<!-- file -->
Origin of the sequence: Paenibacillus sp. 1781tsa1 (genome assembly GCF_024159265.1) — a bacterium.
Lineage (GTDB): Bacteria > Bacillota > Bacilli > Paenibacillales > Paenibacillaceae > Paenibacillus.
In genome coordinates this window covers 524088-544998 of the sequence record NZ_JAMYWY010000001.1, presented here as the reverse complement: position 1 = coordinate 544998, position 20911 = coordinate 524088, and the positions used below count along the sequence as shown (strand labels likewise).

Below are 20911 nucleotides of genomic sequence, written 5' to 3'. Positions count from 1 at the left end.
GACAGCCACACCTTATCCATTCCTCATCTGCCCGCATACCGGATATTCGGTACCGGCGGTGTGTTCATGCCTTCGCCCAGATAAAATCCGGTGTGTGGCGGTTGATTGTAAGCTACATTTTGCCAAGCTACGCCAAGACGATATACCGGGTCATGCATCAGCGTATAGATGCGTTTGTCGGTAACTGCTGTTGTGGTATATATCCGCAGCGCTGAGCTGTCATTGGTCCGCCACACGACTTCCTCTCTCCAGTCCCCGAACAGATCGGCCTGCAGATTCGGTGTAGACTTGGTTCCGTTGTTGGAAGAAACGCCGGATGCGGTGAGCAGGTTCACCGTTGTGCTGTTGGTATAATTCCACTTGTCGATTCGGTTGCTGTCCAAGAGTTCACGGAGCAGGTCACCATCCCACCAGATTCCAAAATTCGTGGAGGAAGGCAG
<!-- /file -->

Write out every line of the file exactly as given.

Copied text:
Origin of the sequence: Paenibacillus sp. 1781tsa1 (genome assembly GCF_024159265.1) — a bacterium.
Lineage (GTDB): Bacteria > Bacillota > Bacilli > Paenibacillales > Paenibacillaceae > Paenibacillus.
In genome coordinates this window covers 524088-544998 of the sequence record NZ_JAMYWY010000001.1, presented here as the reverse complement: position 1 = coordinate 544998, position 20911 = coordinate 524088, and the positions used below count along the sequence as shown (strand labels likewise).

Below are 20911 nucleotides of genomic sequence, written 5' to 3'. Positions count from 1 at the left end.
GACAGCCACACCTTATCCATTCCTCATCTGCCCGCATACCGGATATTCGGTACCGGCGGTGTGTTCATGCCTTCGCCCAGATAAAATCCGGTGTGTGGCGGTTGATTGTAAGCTACATTTTGCCAAGCTACGCCAAGACGATATACCGGGTCATGCATCAGCGTATAGATGCGTTTGTCGGTAACTGCTGTTGTGGTATATATCCGCAGCGCTGAGCTGTCATTGGTCCGCCACACGACTTCCTCTCTCCAGTCCCCGAACAGATCGGCCTGCAGATTCGGTGTAGACTTGGTTCCGTTGTTGGAAGAAACGCCGGATGCGGTGAGCAGGTTCACCGTTGTGCTGTTGGTATAATTCCACTTGTCGATTCGGTTGCTGTCCAAGAGTTCACGGAGCAGGTCACCATCCCACCAGATTCCAAAATTCGTGGAGGAAGGCAG